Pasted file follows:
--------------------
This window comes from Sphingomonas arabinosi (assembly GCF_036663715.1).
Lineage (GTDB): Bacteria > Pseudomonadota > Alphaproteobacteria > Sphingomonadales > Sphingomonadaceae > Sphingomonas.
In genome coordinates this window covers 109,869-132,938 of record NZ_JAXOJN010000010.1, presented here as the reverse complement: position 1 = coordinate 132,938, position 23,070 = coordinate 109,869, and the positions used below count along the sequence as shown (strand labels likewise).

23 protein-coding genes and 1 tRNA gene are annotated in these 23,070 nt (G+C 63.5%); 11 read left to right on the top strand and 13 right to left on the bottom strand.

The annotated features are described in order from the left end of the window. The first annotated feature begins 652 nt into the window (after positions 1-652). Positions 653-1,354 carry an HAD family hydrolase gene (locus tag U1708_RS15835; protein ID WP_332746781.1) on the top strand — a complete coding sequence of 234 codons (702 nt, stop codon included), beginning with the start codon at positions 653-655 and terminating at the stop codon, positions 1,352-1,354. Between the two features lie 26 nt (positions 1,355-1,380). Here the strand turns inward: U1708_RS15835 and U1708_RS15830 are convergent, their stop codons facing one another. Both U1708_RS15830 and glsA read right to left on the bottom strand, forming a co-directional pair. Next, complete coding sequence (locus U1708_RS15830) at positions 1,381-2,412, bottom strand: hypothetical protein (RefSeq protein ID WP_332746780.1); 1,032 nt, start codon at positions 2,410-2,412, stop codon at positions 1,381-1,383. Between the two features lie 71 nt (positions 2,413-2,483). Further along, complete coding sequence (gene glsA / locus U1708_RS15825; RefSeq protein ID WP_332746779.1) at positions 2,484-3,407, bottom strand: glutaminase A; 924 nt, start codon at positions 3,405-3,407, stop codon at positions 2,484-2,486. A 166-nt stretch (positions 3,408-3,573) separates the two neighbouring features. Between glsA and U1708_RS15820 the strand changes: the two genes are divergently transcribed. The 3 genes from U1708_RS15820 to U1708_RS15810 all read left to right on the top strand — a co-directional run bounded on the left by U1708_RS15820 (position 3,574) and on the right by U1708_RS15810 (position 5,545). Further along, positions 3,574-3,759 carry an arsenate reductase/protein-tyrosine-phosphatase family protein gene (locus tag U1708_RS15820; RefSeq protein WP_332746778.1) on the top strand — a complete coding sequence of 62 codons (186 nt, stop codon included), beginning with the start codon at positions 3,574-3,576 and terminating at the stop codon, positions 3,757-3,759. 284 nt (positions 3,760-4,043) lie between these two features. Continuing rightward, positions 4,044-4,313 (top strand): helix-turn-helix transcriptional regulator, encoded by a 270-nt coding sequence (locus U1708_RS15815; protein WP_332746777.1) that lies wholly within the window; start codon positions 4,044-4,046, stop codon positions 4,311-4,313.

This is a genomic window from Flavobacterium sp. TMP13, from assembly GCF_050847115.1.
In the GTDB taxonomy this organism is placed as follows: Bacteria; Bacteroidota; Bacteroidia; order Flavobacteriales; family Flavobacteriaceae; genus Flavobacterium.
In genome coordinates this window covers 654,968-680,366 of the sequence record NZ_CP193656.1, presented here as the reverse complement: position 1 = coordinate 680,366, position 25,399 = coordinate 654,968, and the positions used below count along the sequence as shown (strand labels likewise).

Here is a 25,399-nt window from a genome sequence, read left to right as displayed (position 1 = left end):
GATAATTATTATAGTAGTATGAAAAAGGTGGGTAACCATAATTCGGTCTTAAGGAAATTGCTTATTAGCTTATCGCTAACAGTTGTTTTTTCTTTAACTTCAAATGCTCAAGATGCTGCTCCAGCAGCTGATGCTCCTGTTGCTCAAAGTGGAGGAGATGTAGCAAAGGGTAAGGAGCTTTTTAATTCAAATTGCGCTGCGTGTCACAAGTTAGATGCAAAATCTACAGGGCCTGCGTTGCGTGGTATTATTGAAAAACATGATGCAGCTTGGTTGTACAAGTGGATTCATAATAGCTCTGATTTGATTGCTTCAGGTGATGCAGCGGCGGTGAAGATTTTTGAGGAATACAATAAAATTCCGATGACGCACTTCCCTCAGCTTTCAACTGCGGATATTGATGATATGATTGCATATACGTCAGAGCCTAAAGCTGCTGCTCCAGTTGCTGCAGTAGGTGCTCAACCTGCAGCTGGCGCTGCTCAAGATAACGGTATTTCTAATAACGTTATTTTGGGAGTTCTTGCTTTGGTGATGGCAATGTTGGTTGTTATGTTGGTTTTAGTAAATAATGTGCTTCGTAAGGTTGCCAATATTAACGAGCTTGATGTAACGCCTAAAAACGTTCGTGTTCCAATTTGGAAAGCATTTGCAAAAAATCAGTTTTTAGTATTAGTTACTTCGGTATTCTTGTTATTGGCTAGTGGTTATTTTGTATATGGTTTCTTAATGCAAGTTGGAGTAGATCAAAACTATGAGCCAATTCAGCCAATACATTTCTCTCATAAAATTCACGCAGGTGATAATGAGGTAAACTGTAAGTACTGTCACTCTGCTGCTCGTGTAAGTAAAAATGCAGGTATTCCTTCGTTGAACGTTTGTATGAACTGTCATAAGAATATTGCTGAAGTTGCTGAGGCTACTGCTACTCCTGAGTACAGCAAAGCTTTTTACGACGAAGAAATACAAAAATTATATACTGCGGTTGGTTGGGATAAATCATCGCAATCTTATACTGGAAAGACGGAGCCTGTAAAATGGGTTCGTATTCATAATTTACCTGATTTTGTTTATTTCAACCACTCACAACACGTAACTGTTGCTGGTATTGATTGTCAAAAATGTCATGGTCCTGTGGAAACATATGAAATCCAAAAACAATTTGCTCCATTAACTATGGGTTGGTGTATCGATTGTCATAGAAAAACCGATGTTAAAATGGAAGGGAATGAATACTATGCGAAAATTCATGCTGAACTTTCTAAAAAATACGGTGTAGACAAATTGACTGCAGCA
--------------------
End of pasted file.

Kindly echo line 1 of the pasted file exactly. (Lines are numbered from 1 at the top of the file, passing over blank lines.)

This window comes from Sphingomonas arabinosi (assembly GCF_036663715.1).